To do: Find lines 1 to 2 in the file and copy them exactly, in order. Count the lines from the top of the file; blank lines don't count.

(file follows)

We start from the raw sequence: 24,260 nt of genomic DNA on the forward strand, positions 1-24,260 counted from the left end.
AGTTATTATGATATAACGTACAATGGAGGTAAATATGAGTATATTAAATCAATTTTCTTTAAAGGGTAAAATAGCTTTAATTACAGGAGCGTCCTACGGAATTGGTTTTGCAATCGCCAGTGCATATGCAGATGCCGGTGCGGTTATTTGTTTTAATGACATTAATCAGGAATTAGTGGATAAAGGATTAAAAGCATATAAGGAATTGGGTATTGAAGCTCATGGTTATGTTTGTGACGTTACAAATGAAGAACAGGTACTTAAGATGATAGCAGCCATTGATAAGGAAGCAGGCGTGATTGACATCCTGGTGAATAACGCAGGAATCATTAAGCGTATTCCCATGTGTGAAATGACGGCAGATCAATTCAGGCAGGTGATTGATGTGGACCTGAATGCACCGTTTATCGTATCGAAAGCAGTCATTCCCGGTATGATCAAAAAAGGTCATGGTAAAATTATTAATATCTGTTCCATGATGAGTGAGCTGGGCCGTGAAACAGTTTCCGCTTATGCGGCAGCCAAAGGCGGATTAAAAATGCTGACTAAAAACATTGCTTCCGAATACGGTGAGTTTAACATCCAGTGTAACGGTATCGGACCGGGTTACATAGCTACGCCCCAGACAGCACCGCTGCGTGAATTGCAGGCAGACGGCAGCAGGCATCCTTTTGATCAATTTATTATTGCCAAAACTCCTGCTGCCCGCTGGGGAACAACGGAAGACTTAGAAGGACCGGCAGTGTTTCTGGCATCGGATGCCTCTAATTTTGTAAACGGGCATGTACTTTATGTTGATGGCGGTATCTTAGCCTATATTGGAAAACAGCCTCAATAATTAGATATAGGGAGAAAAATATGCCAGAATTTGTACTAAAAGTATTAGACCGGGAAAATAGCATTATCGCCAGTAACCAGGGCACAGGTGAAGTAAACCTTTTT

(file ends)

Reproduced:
We start from the raw sequence: 24,260 nt of genomic DNA on the forward strand, positions 1-24,260 counted from the left end.
AGTTATTATGATATAACGTACAATGGAGGTAAATATGAGTATATTAAATCAATTTTCTTTAAAGGGTAAAATAGCTTTAATTACAGGAGCGTCCTACGGAATTGGTTTTGCAATCGCCAGTGCATATGCAGATGCCGGTGCGGTTATTTGTTTTAATGACATTAATCAGGAATTAGTGGATAAAGGATTAAAAGCATATAAGGAATTGGGTATTGAAGCTCATGGTTATGTTTGTGACGTTACAAATGAAGAACAGGTACTTAAGATGATAGCAGCCATTGATAAGGAAGCAGGCGTGATTGACATCCTGGTGAATAACGCAGGAATCATTAAGCGTATTCCCATGTGTGAAATGACGGCAGATCAATTCAGGCAGGTGATTGATGTGGACCTGAATGCACCGTTTATCGTATCGAAAGCAGTCATTCCCGGTATGATCAAAAAAGGTCATGGTAAAATTATTAATATCTGTTCCATGATGAGTGAGCTGGGCCGTGAAACAGTTTCCGCTTATGCGGCAGCCAAAGGCGGATTAAAAATGCTGACTAAAAACATTGCTTCCGAATACGGTGAGTTTAACATCCAGTGTAACGGTATCGGACCGGGTTACATAGCTACGCCCCAGACAGCACCGCTGCGTGAATTGCAGGCAGACGGCAGCAGGCATCCTTTTGATCAATTTATTATTGCCAAAACTCCTGCTGCCCGCTGGGGAACAACGGAAGACTTAGAAGGACCGGCAGTGTTTCTGGCATCGGATGCCTCTAATTTTGTAAACGGGCATGTACTTTATGTTGATGGCGGTATCTTAGCCTATATTGGAAAACAGCCTCAATAATTAGATATAGGGAGAAAAATATGCCAGAATTTGTACTAAAAGTATTAGACCGGGAAAATAGCATTATCGCCAGTAACCAGGGCACAGGTGAAGTAAACCTTTTT